Each year thousands of artists and onlookers come together and participate in an unparalleled creative community.
Burning Man: an explosion of creative rebellion in the desert /
Black Rock City, a fictional or improvised city or one that is dismantled by fire, is located in the Nevada desert (USA) during seven days a year, in the footprint of an extinct lake, is the stage where for over 13 years now, Labour Day is awaited by what the event’s organisers call an “experimental community of self-expression and self-sufficiency”. This is of the utmost importance: they define themselves as a community. So, what does this community actually consist of?
The foundations of this idea can be traced back to San Francisco in 1986, where an idea, similar to the one we now know, emerged. Larry Harvey, founder of Burning Man, conceptualised it as a Dadaist festival, where artists could meet to show their work, in a determined period of time and space, without the usual practices of pre-established social reality —without a financial exchange, for example. It is an artistic fair, itinerant in time (each year) and in space (because, who can be sure they set foot in the same desert twice?).
The idea of “leave no trace”, is central to the festival’s ideological context, since the city is installed and its eccentric buildings are ephemeral places where people write and draw their desires, their gratitude or their thoughts; by later burning these constructions, everything remains as if nothing had happened in the first place. People draw and erase a world that exists only while it is inhabited, as a world of dreams. There is an idea of cleanliness, in the ritualistic sense, in relation to the respect held for the place that presents them this opportunity. For seven days a community is set up where the surroundings appear to be taken from a Dali painting, or from a shared lucid dream. A utopia where we can influence reality from the logic of a dream is effectively achieved in Burning Man.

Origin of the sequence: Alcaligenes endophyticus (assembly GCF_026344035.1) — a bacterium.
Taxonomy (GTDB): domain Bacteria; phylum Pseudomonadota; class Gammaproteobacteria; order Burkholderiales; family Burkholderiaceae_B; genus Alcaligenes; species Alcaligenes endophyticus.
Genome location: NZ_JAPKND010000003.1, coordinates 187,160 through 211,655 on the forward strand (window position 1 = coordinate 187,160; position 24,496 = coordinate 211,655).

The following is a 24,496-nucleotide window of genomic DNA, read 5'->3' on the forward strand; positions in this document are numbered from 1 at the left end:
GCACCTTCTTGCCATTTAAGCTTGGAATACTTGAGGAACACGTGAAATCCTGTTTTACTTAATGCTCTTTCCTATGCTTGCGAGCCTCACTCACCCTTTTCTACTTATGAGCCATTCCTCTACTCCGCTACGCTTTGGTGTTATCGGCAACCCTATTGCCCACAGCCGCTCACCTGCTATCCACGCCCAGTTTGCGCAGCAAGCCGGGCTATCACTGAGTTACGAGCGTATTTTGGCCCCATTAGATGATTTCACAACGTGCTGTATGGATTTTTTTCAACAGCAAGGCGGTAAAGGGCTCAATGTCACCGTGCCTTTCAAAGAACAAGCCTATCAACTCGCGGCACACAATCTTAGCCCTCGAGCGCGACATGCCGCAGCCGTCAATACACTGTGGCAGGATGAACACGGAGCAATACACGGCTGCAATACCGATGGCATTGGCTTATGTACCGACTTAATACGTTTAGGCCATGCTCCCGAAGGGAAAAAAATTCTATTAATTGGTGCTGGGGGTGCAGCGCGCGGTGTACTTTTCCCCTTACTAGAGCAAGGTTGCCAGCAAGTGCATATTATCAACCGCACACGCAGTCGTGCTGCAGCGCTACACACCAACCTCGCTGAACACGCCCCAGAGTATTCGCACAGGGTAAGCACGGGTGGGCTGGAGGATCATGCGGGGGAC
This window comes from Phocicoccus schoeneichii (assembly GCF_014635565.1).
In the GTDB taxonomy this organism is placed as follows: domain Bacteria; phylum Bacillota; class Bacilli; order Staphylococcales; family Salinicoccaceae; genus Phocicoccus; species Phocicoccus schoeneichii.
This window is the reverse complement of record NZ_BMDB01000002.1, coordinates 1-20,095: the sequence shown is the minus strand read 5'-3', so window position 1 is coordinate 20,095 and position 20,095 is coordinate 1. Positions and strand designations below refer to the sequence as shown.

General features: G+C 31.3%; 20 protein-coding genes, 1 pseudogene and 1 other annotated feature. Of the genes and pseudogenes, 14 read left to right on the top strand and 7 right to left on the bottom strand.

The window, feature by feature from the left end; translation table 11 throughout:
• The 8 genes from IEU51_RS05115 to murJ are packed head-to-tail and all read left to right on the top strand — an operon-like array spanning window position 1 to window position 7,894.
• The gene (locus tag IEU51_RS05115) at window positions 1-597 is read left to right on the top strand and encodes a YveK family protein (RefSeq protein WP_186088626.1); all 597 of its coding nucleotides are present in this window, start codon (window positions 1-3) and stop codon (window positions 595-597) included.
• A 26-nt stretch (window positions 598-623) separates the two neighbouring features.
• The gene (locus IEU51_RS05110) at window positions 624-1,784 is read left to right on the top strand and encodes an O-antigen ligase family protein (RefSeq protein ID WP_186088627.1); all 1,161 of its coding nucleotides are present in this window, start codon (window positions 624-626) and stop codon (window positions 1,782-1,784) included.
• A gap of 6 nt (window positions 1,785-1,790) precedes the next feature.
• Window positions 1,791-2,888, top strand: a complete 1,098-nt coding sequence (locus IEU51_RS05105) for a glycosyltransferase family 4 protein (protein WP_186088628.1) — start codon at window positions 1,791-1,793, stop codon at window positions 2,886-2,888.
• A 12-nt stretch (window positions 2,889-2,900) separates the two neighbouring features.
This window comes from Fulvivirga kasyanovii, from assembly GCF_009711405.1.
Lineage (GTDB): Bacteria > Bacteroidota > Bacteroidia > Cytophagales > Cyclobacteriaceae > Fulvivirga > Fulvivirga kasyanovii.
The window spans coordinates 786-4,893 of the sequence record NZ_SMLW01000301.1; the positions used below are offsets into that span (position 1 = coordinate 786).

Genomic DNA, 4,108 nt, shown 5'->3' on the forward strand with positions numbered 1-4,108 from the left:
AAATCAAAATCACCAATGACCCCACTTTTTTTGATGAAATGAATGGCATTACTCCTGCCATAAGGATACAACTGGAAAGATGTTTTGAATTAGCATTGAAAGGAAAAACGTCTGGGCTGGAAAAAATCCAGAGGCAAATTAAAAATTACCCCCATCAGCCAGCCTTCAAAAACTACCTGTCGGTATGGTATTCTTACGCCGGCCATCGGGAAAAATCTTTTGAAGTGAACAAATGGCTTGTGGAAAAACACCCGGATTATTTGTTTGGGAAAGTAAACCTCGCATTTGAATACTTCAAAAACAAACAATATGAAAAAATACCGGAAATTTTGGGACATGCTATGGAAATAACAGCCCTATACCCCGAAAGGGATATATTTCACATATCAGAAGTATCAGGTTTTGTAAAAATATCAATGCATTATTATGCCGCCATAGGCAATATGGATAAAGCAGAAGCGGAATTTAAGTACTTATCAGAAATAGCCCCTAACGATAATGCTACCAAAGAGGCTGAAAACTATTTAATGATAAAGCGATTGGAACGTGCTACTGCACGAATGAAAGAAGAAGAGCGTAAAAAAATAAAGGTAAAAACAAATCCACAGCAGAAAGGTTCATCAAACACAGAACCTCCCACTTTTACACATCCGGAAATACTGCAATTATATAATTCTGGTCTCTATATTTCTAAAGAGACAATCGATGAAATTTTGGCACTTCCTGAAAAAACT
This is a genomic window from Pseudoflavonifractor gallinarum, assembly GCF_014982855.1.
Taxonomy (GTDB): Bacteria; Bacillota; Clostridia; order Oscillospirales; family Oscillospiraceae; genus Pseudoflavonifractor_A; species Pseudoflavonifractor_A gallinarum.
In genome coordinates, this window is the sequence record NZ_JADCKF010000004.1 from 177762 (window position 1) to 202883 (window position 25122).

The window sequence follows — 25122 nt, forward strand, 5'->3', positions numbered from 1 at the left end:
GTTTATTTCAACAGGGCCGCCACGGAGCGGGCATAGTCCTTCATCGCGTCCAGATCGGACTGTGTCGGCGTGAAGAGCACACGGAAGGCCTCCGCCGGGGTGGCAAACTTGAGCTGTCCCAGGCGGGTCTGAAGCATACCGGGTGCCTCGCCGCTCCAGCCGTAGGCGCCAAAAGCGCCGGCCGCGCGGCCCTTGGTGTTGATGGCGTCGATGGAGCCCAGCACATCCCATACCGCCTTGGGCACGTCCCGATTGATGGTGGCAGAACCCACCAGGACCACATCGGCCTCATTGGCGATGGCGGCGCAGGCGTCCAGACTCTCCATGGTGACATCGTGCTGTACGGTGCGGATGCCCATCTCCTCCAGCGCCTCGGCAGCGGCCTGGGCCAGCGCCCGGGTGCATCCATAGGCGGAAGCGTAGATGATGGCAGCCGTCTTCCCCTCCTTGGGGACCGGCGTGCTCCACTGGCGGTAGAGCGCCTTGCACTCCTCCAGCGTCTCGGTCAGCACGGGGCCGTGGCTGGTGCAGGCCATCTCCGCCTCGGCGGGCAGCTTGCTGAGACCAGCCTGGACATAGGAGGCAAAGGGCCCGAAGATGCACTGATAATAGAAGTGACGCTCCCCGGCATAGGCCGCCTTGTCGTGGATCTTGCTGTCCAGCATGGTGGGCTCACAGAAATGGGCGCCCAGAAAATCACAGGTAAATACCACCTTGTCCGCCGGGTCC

Art cars, bionic dance, earth harps, sonorous buildings, allegorical cars, and many, many people. Last year, 53 thousand people assisted the ritual. The levels of the artistic displays are extraordinary, and many of them attend as scholarship recipients on behalf of the organisers; other artists, attend of course, because they want to, or in exchange for an exhibition space to show their work. A community of artists, gathered to show their work in the desert, that is what it is all about. It is also, a manner of questioning the use of space, testing other communication practices, generating other types of interaction in a conscious relation to the medium. Evidently, nobody litters the place, and whatever people take is shared spontaneously, since the nearest gas station is 40 kilometres away.
Lastly, the event is a phenomenological reduction of reality: during seven days, the quotidian is suspended, and a utopia of well organised artists is entered. A strange thing. Some call it Magic.
The atmosphere that is experienced there is that of a carnival, of a ritual, of a community. People take the necessary provisions for the experience; the attendees are able to enter another interactive model. On Saturday, the last day of the festival, Labour Day, they burn an enormous sculpture of a Man, where all the written or drawn records made by the assisting crowds are kept. Tears are shed. They enjoy their own practices and rituals. They leave. The desert remains unharmed. Molly Stevenson, a participant and chronicler in the last edition of Burning Man, says: “Your mind is your own drug. Bring enough food, water and shelter, because the new planet is tough, and you will not find anything to buy. You are here to celebrate: on Saturday we will burn the Man”.Tagged: incredible destinations, trips and travelers, Fantasy Lands, Burning Man, deserts